Jesus Entrusts His Disciples to Mary
St. Augustine’s Prayer to the Holy Spirit
Breathe in me O Holy Spirit that my thoughts may all be holy;
Act in me O Holy Spirit that my works, too, may be holy;
Draw my heart O Holy Spirit that I love but what is holy;
Strengthen me O Holy Spirit to defend all that is holy;
Guard me then O Holy Spirit that I always may be holy.
Reading: John 19:16-28
Then he handed him over to them to be crucified. So they took Jesus, and carrying the cross himself he went out to what is called the Place of the Skull, in Hebrew, Golgotha. There they crucified him, and with him two others, one on either side, with Jesus in the middle. Pilate also had an inscription written and put on the cross. It read, “Jesus the Nazorean, the King of the Jews.”
Now many of the Jews read this inscription, because the place where Jesus was crucified was near the city; and it was written in Hebrew, Latin, and Greek. So the chief priests of the Jews said to Pilate, “Do not write ‘The King of the Jews,’ but that he said, ‘I am the King of the Jews.’” Pilate answered, “What I have written, I have written.”
When the soldiers had crucified Jesus, they took his clothes and divided them into four shares, a share for each soldier. They also took his tunic, but the tunic was seamless, woven in one piece from the top down. So they said to one another, “Let’s not tear it, but cast lots for it to see whose it will be,” in order that the passage of scripture might be fulfilled (that says): They divided my garments among them, and for my vesture they cast lots. This is what the soldiers did. Standing by the cross of Jesus were his mother and his mother’s sister, Mary the wife of Clopas, and Mary of Magdala. When Jesus saw his mother and the disciple there whom he loved, he said to his mother, Woman, behold, your son. Then he said to the disciple, Behold, your mother. And from that hour the disciple took her into his home. After this, aware that everything was now finished, in order that the scripture might be fulfilled, Jesus said, I thirst.
The statements of dying persons tend to voice their important insights and final messages. In his last moments Jesus gives His Mother to all the world in the person of John. Then He “realizes everything was complete.” Mary is His last blessing for us. He leaves her to instruct and pray for the Church which is being born out of His side on Calvary. Mary continues to echo, “Let it be done with me as you say.”
St. Maximilian was always interested in science. He applied one principle of Newtonian physics to his theology: bodies affect each other through a process of action and reaction. Every grace (God’s action) reaches us through Christ, the Holy Spirit, and the Immaculata. Our human response (the reaction) passes in reverse order through the Immaculata, the Holy Spirit, and Christ, whether we are aware of it or not. (Through total consecration we acknowledge this fact.)
Some believers have difficulty in understanding Mary’s mediation because the Bible mentions only one mediator, Christ. As we examine the double mystery of Jesus and Mary in redemption we can use this formulation to make it clear: our spiritual journey to the Father is not so much a way of going from Mary to Jesus to the Father, but a way of going to Jesus with Mary to reach the Father.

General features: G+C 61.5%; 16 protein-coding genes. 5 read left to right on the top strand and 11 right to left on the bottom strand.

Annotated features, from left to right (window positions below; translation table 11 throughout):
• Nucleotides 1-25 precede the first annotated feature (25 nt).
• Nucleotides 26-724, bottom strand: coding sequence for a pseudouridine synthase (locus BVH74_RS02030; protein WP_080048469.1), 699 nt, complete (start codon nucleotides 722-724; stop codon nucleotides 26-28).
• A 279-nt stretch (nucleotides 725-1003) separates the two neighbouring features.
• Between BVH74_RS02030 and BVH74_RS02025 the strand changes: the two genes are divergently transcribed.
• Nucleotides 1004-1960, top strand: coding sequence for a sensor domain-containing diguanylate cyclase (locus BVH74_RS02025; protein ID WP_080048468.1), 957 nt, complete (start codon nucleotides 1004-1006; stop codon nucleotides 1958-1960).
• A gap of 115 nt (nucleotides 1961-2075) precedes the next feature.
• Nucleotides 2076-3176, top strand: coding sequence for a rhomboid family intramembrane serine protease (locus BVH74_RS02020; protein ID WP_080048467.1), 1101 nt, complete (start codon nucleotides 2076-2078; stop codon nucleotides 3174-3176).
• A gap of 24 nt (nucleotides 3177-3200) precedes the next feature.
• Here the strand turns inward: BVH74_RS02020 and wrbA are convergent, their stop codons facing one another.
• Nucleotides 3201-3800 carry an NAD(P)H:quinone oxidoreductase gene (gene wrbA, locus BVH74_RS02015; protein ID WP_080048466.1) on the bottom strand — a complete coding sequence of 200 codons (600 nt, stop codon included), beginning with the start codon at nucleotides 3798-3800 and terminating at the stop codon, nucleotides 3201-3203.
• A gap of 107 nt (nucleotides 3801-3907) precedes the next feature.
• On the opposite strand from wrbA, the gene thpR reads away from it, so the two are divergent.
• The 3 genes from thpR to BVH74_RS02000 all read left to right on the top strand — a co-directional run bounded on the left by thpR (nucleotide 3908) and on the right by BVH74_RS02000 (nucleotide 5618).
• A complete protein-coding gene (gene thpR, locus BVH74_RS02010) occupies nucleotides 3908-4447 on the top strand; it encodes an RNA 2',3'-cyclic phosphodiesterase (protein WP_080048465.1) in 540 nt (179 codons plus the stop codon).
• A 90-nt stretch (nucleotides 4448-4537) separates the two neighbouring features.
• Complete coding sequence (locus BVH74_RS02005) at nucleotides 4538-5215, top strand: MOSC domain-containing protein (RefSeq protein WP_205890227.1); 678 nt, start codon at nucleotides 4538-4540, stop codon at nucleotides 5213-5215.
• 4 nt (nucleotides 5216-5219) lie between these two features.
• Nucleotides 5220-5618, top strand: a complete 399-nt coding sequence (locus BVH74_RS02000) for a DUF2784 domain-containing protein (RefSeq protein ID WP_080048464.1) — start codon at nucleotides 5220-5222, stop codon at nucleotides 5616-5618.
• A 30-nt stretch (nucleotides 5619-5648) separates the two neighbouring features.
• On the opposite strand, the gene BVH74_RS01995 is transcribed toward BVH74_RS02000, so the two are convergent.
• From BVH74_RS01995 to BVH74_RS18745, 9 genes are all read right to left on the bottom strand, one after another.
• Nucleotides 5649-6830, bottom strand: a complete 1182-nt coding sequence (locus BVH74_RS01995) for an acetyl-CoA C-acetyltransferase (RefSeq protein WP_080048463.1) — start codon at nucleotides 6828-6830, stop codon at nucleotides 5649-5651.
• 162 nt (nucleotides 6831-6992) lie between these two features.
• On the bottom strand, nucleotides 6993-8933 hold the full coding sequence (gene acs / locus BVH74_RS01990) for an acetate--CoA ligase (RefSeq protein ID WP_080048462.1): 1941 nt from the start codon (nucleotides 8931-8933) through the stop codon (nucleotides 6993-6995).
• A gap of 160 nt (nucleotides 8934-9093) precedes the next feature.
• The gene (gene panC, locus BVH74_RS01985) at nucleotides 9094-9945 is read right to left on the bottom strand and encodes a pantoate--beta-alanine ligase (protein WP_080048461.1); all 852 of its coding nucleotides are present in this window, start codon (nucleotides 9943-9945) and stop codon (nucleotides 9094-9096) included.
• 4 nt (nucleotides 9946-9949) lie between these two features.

It was Jesus’ choice to associate his Mother with salvation; it is our choice to accept this association or fail to penetrate the “heartland” of theology. Even now Mary continues her concern to accompany us on the way of salvation; the easiest means of reaching the kingdom of heaven is to join Mary and to introduce her to others. She repays even the smallest reverence to her a hundredfold.
The Words of St. Maximilian
(“During her Earthly Life.” Taken from an undated manuscript for a book planned on Mary.)
And, so one day, the hour had come for her appearance in this world. She was born into this world in an unknown, hidden and poor home in a Palestinian village. Even the books of Scripture say little about her. We see her in the Scripture at the Annunciation, that moment when she became the Mother of God. We follow her journey to Bethlehem and there we marvel at the advent of God Made Man in a humble stable. Once again, full of concern, we see her on the way to Egypt, consider the difficulties of that voluntary exile, and finally the return to Palestine. We take note, too, of the careful search for the Child Jesus and his finding in the Temple at Jerusalem. Once again at the side of her Son, we find her in Cana of Galilee at the wedding feast, where, for the benefit of the newly married couple the Lord works his first miracle. Jesus goes out to preach and teach; she remains in her little home, worried about the fate that will be his. Mary appears again to accompany Jesus on his journey to Calvary and to the Cross and there, on Golgotha, she is near him at the hour of his death. It is she who holds close to her heart the wounded Body taken down from the Cross. We see her still again when the Holy Spirit is poured out upon her and the Apostles in the Upper Room, as she remains with the followers of her Son as a loving and good Mother, seeing to their preparation. Long decades pass before we can think of her passage into heaven. Though documents may be lacking for many of these years, we know that she spent many years at the side of the Beloved Disciple John.
Sub Tuum Praesidium Prayer
We fly to thy patronage, O holy Mother of God; despise not our petitions in our necessities, but deliver us always from all dangers, O glorious and blessed Virgin. Amen.
Miraculous Medal Prayer
O Mary, conceived without sin, pray for us who have recourse to you, and for all who do not have recourse to you, especially the enemies of the Church and all those recommended to you.